Yale psychologist Robert Sternberg often tells the story of Alice, Barbara, and Celia—three students once enrolled in the university’s graduate psychology program. Alice, says Sternberg, was “the admission officer’s dream.” She entered the program with stellar standardized test scores, outstanding college grades, and excellent letters of recommendation. But when it came time for Alice to start coming up with ideas of her own, she disappointed her professors.
Barbara, on the other hand, “was the admission officer’s nightmare,” according to Sternberg. She had good grades but abysmal test scores. Her letters of recommendation, however, described her as a creative young woman who could design and implement research with minimal guidance.
On paper, Celia fell somewhere in between. She was good on almost every traditional measure of success but not outstanding on any one. But rather than fall somewhere in the middle of her class at Yale, Celia proved to be a standout. Her talent was adapting well to the demands of her new environment and figuring out what was expected of her. She was, in other words, “street smart,” Sternberg says.
Most educators know students like Alice, Barbara, and Celia. Sternberg, however, coupled his experiences with these students with extensive readings in psychology and other fields and came up with what he calls his “triarchic theory of intelligence.” In simple terms, it holds that intellectual ability takes different shapes—not all of which are captured by the traditional means schools use to measure it.
In addition to Alice’s analytical kind of intelligence, Sternberg suggests, people also possess creative intelligence, which allows them to cope with novelty, and practical intelligence, which enables them to apply what they know to everyday situations.
Sternberg is neither the first nor the most well-known psychologist to say that intelligence takes on many forms and functions. Harvard psychologist Howard Gardner’s “theory of multiple intelligences,” for example, has met with much more receptive audiences in schools across the country. Both theories, though provocative, are not universally accepted. Together, however, they have opened up broader ways for educators to think about what it means to be smart and how they can help students reach their fullest potential.
The classical view holds that intelligence is an inborn trait that remains fixed over time and can be measured by means of an “intelligence quotient”—or “IQ”—test. Even as a boy, Sternberg questioned this long-held belief. His disenchantment began when the school psychologist administered an IQ test to his 5th grade class. Seeing the other children move quickly from one item to another, Sternberg panicked and fared poorly on the exam. When the test was administered the next year, Sternberg was sent from his 6th grade classroom to take it with a group of 5th graders. Less intimidated by these younger students, he breezed through the test, and his score improved considerably.
“I guess a lot of what I do comes from my own insecurities,” the 44-year-old psychologist says now. In fact, he has spent the last 20-odd years exploring the subject.
What he has come up with suggests that intelligence is not fixed but, rather, something that is mediated through the environment and can be taught and enhanced. IQ tests, he says, measure only one form of intelligence—a form that is key to success in school but not necessarily key to success in the real world.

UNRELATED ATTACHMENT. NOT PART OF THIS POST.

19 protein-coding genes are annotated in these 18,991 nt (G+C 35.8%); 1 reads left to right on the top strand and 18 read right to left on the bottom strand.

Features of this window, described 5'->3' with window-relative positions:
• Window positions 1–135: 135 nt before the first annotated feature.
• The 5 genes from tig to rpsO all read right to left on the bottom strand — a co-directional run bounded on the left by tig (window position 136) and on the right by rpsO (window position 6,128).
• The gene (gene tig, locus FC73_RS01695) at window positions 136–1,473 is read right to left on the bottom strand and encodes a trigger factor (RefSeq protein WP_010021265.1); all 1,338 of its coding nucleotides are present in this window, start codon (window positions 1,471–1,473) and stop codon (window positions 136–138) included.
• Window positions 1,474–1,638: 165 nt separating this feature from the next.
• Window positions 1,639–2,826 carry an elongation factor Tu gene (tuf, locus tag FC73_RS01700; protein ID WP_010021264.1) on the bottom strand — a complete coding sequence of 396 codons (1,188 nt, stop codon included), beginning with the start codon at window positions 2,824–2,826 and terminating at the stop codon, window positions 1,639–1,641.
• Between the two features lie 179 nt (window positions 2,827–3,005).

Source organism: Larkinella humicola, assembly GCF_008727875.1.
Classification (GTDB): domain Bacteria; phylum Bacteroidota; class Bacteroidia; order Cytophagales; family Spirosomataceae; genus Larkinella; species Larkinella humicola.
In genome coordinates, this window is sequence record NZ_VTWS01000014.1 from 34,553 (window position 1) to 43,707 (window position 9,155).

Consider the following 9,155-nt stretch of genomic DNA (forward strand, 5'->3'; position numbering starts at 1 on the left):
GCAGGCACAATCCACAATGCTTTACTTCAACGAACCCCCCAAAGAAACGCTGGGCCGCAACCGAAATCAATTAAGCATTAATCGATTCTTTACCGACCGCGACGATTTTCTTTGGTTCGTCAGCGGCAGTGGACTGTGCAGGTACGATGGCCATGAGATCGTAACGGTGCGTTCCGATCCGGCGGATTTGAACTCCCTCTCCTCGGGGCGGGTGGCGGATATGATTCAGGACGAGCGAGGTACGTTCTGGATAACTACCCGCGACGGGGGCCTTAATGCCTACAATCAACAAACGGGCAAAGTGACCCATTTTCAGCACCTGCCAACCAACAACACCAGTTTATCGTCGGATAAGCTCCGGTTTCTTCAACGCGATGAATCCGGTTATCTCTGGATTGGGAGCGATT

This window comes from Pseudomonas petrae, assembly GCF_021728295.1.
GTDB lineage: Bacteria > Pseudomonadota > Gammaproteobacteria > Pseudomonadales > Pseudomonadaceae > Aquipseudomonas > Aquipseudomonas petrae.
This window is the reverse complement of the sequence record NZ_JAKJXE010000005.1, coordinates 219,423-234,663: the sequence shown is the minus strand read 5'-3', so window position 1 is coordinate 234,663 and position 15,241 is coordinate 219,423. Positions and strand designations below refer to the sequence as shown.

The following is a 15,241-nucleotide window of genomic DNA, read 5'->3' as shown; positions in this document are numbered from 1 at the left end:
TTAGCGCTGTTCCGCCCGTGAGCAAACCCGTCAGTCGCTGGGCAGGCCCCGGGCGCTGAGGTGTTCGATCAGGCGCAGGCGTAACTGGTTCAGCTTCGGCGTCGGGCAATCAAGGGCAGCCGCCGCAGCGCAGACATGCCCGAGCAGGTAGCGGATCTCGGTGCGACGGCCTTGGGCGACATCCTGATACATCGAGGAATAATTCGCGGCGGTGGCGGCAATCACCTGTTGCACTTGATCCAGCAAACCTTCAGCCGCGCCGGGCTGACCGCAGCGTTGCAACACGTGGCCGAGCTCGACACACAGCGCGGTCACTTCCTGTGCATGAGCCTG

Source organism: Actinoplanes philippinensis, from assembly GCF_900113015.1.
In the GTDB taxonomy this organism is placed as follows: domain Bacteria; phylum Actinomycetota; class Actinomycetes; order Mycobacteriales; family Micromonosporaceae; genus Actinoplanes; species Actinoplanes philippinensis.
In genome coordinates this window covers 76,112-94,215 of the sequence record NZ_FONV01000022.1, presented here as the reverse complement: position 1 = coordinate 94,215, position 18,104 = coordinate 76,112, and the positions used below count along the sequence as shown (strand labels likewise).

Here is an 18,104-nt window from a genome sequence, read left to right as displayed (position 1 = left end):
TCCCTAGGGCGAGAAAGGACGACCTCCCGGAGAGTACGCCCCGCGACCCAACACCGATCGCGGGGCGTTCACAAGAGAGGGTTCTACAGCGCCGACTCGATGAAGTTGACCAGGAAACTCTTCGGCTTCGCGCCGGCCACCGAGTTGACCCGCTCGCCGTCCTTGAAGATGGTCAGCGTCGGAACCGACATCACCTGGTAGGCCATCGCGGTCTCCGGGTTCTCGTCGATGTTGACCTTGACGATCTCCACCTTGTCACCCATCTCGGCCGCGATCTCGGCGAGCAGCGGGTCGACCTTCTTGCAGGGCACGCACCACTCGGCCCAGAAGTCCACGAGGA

“Both Sternberg and Gardner are ‘contextualists,’ “says Stephen Ceci, a Cornell University psychologist. “Both believe what we call intelligence isn’t all inside the head. Much of it is outside the head, and the environment changes the way people deploy their intelligence.”
Gardner’s multiple-intelligence theory holds that intelligence takes seven different forms: linguistic, musical, logical-mathematical, spatial, bodily-kinesthetic, intrapersonal, and interpersonal.
Sternberg, however, suggests that musical ability and other such traits are really talents. He presents a more multilayered approach to the concept. “His theory is the most ambitious of all the theories of intelligence,” Ceci says, “because he took into consideration a number of different corpora of scientific knowledge—cognitive science, developmental psychology, psychometrics.”
Beyond his three intellectual abilities—analytical, creative, and practical—Sternberg says people have preferences in how they use those skills and how they govern their thought processes. This is what Sternberg calls his theory of “mental self-government.”
Like the different aspects of government, people have different styles of thinking, he says. One individual, for example, might be “legislative” in that he or she tends to think in terms of creating, formulating, imagining, and planning. Another’s tendencies may be more “executive” or concerned with implementing and doing. Still others may tend toward the “judicial” and prefer to evaluate and compare.
Sternberg takes the analogy even further, saying that the four major forms of government—monarchic, hierarchic, oligarchic, and anarchic—offer ways to think about how different people govern their thought processes. An individual with “monarchic” tendencies, for example, focuses on one thing at a time and sticks with it until it’s done. The individual who tends toward the “hierarchic” does well at assigning priorities to multiple tasks. The “oligarchic” form of mental self-government allows for dealing with multiple goals, all of which are equally important. And, finally, the “anarchic” thinking style favors multiple, flexible approaches and trying almost anything.
An individual’s form of mental self-government can also lean to the “conservative” or “liberal.” He or she may be “global” and focus on the forest, or “local” and focus on the trees. He or she might prefer to be a “producer” or “consumer” of knowledge. A person may also have a combination of thinking styles, and those inclinations may vary over time and in different contexts.